After killing his father, Japheth flees into the wilderness only to be captured by Legion soldiers. I was hoping this would be a good hook, as well as introducing character and conflict. Hopefully it begs a few questions, the sort that make you want to read the book and find answers. What’s up with his Daddy? And it’s also my dark little twist on the fantasy standard of the orphaned hero. He's given a choice: face a trial or join the Legion. The choice is not so simple, though, as a war between empires looms on the horizon. Japheth, however, has no desire to face the Strangler's Rope, and so he becomes a soldier, as his father was before him. Conflict, a bit of setting and world building, choices, personal conflict… hopefully this starts building interest and letting the reader into the world of the story. Embroiled in the politics of the Malisc Empire, Japheth is sent to Maresh, his mother's homeland, a place simmering with rebellion. Balanced between two empires, between love and betrayal, Japheth must find a safe path to travel, guided only by the Ghost King, an enigmatic figure with uncertain motives. Unclear where his loyalties lie, he is given little time to decide, for war descends on the city known as the White Garden. Amidst death Japheth finds his path in life and an answer to his question. He is a soldier, and his loyalty is to the men who stand at his side. Here we have the conflict (politics, rebellion and war) and rising action, a touch on themes like manipulation and free will, and a hint of the internal conflict and resolution (without giving away the climax). I’d probably want a few more plot specifics if I rewrote this. And, funnily enough, most of the stuff that’s touched on is actually part of the sequel/second book now. Hopefully a bit of the flavour of the story comes through, though. I usually try to think of the blurb as a little story itself, with a hook and conflict, rising action and climax. The query has its own dramatic arc, one that should reflect that of the novel – a wee miniature version, really. Honey, I Shrunk My Novel…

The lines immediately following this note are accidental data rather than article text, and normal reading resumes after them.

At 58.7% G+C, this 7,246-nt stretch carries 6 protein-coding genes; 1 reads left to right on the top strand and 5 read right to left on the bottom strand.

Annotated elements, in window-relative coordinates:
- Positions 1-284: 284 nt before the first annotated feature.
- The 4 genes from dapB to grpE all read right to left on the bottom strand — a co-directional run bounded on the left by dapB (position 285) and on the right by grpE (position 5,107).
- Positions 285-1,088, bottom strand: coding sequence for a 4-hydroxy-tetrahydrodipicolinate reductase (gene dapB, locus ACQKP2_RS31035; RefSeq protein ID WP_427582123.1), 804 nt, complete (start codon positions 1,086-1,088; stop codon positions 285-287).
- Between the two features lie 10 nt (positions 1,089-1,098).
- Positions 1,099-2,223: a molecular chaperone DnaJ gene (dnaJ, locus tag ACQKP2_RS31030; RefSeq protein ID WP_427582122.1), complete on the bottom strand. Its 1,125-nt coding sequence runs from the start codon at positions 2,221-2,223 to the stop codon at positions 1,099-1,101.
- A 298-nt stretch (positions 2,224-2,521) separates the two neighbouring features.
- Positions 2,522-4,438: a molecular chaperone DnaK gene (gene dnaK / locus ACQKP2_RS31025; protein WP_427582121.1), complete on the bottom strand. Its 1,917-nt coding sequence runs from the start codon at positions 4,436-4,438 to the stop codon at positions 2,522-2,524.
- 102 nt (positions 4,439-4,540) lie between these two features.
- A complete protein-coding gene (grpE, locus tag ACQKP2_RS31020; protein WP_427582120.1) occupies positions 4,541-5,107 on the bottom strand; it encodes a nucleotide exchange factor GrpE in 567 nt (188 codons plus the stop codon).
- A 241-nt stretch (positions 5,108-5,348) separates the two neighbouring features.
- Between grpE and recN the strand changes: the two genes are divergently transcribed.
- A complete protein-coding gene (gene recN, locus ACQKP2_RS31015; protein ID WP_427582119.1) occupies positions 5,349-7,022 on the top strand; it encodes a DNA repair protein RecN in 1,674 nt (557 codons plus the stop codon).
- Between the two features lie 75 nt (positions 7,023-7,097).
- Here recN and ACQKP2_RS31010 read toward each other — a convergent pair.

At this point I want to point out what I meant yesterday when I said that Bryan's query is a little unconventional. At first glance (especially without the analysis) it doesn't really follow the standard hook, character, conflict, choice, punchline that I tell you all about so often and try to advocate here on my blog. Part of the problem may be that the meat of Bryan's query, the story, is all one paragraph. On closer examination though, it does have a bit of each of those elements.

One thing I might want to see more of if I was to critique this query, would be more about Japheth's character in the opening. We soon learn he's old enough to become a soldier, so he's probably at least 18, but I would like to know a little more about what kind of man he is. Clearly he's killed his own father, but I get the impression that he had good reason to do it, which is actually a pretty clever way to give us some insight into his character, but I wouldn't mind something a little more overt. Is he a moral man? A clever rogue? At the end we are told that he is loyal to his fellow soldier, and that clearly indicates that he is a good person, but did he start out that way, or did his journey change him?

Actually now that I think about it, that's really not required. I mean the query certainly has me curious, and that's a very good thing. Were I the agent being addressed in the letter I would read the pages without question.

My professional publishing credits include two previous literary stories (The Windsor Review), as well as an interview and an article on writing. I have participated in many writing workshops, and hold both a BA and MA in Creative Writing, as well as a degree in Education. I currently haunt numerous writing blogs and sites while running my bookstore, Inklings Bookshop, from its cozy home in Windsor, Ontario. Just the basics here. I’d been published, what I did for a living (particularly as it had minor relevance). Though this makes me nostalgic, as the store has gone the way of the dodo.

There isn't much to be said here. If I wanted to have such an excellent writing and publishing related bio I would have had to spent a lot less time dicking around in my twenties.

I have appended the first five pages of The Dreams of Crows. I always attach a few pages, unless they specifically ask that I don’t. Smart. Upon your request, I'd be happy to send you a partial or complete manuscript. Hopefully this shows I have some idea of how the system works. Thank you for considering my work for representation. I look forward to hearing from you.